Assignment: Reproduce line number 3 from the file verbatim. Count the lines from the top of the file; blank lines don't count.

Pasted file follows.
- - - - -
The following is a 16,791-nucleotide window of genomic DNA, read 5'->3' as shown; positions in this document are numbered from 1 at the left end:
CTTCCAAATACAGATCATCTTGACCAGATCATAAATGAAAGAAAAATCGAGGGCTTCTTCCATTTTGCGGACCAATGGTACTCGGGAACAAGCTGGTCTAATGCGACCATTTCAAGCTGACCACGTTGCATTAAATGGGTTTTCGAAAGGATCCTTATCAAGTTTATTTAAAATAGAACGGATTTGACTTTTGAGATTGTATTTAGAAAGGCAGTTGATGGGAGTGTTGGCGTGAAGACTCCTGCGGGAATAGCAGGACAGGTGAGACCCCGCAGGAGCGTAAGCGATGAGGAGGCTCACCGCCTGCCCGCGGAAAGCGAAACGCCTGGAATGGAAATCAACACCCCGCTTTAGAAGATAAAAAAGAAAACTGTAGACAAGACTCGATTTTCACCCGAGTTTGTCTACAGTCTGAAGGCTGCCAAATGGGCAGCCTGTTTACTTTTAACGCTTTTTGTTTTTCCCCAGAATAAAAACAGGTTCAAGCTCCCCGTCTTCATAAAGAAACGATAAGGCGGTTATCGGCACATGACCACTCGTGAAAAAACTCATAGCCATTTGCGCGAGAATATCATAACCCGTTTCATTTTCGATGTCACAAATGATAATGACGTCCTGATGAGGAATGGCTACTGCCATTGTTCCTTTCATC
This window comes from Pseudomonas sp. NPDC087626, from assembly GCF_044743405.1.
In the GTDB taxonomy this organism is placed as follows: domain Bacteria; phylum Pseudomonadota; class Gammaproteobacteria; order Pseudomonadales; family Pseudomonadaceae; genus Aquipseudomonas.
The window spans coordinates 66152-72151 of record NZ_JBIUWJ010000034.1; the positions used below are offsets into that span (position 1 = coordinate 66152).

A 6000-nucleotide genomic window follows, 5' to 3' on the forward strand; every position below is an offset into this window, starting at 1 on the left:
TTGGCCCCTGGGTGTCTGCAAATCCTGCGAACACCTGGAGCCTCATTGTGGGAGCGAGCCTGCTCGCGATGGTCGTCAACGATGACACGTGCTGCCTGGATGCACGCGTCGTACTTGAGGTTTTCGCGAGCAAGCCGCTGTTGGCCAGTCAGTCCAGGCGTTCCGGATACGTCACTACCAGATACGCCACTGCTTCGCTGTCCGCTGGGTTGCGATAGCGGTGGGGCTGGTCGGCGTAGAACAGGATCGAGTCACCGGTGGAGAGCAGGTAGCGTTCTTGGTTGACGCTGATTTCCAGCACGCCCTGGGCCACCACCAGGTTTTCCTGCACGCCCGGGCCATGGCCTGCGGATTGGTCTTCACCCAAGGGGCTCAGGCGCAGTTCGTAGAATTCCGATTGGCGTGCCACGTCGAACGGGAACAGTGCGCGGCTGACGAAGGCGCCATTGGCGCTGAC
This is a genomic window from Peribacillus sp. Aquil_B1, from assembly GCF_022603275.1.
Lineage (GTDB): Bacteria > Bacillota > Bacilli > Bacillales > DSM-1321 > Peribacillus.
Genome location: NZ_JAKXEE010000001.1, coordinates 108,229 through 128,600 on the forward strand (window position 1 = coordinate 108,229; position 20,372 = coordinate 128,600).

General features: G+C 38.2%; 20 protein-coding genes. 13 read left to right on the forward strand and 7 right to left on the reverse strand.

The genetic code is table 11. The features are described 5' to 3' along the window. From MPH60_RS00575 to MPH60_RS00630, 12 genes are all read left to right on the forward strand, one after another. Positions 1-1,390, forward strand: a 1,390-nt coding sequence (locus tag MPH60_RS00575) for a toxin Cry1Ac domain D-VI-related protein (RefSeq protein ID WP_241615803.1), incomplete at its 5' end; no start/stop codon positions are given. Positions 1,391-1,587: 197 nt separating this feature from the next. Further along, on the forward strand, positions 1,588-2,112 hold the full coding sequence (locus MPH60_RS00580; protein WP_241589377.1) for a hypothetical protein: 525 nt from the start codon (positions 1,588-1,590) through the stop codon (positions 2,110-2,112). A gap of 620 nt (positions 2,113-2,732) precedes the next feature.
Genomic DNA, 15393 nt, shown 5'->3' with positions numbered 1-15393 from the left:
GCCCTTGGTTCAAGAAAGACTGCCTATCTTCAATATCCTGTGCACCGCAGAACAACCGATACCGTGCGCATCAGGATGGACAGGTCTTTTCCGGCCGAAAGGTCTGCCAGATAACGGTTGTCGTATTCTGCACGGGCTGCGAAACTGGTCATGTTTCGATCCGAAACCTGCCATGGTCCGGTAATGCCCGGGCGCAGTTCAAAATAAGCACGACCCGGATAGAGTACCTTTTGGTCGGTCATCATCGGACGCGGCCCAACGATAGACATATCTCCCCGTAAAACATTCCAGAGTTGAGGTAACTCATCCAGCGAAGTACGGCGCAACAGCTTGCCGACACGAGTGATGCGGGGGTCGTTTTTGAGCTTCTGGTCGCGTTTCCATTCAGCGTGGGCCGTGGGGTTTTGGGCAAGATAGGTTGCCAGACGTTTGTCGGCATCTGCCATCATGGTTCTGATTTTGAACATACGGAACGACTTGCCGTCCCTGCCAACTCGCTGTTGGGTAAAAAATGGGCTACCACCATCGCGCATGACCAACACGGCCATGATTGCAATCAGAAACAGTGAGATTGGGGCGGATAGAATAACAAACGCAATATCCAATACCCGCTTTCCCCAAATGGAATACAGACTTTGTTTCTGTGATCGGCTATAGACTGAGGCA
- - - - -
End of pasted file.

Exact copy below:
This window comes from Pseudomonas sp. NPDC087626, from assembly GCF_044743405.1.